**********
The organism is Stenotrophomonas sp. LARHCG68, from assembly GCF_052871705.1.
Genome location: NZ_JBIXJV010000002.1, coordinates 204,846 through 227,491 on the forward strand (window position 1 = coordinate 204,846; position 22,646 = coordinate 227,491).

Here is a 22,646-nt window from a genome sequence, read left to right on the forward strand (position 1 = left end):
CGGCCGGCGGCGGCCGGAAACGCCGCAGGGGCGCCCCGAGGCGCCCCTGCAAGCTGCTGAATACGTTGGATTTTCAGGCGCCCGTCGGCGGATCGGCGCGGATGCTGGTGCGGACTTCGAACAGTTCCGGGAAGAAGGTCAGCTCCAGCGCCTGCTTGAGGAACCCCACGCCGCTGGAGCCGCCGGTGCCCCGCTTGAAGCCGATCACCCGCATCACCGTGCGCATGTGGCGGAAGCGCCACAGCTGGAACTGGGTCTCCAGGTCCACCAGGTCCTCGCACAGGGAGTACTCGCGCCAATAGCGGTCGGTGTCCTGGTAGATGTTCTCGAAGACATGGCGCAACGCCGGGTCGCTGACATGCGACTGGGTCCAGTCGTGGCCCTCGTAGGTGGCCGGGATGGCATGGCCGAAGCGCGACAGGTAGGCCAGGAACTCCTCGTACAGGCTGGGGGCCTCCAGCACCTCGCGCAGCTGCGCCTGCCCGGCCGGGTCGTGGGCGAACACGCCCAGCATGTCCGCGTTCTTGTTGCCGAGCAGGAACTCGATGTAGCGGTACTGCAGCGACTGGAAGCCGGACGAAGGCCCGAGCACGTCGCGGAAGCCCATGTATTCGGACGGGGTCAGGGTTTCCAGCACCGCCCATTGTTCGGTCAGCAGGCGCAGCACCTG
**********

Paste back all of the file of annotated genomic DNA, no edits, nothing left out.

The organism is Stenotrophomonas sp. LARHCG68, from assembly GCF_052871705.1.
Genome location: NZ_JBIXJV010000002.1, coordinates 204,846 through 227,491 on the forward strand (window position 1 = coordinate 204,846; position 22,646 = coordinate 227,491).

Here is a 22,646-nt window from a genome sequence, read left to right on the forward strand (position 1 = left end):
CGGCCGGCGGCGGCCGGAAACGCCGCAGGGGCGCCCCGAGGCGCCCCTGCAAGCTGCTGAATACGTTGGATTTTCAGGCGCCCGTCGGCGGATCGGCGCGGATGCTGGTGCGGACTTCGAACAGTTCCGGGAAGAAGGTCAGCTCCAGCGCCTGCTTGAGGAACCCCACGCCGCTGGAGCCGCCGGTGCCCCGCTTGAAGCCGATCACCCGCATCACCGTGCGCATGTGGCGGAAGCGCCACAGCTGGAACTGGGTCTCCAGGTCCACCAGGTCCTCGCACAGGGAGTACTCGCGCCAATAGCGGTCGGTGTCCTGGTAGATGTTCTCGAAGACATGGCGCAACGCCGGGTCGCTGACATGCGACTGGGTCCAGTCGTGGCCCTCGTAGGTGGCCGGGATGGCATGGCCGAAGCGCGACAGGTAGGCCAGGAACTCCTCGTACAGGCTGGGGGCCTCCAGCACCTCGCGCAGCTGCGCCTGCCCGGCCGGGTCGTGGGCGAACACGCCCAGCATGTCCGCGTTCTTGTTGCCGAGCAGGAACTCGATGTAGCGGTACTGCAGCGACTGGAAGCCGGACGAAGGCCCGAGCACGTCGCGGAAGCCCATGTATTCGGACGGGGTCAGGGTTTCCAGCACCGCCCATTGTTCGGTCAGCAGGCGCAGCACCTG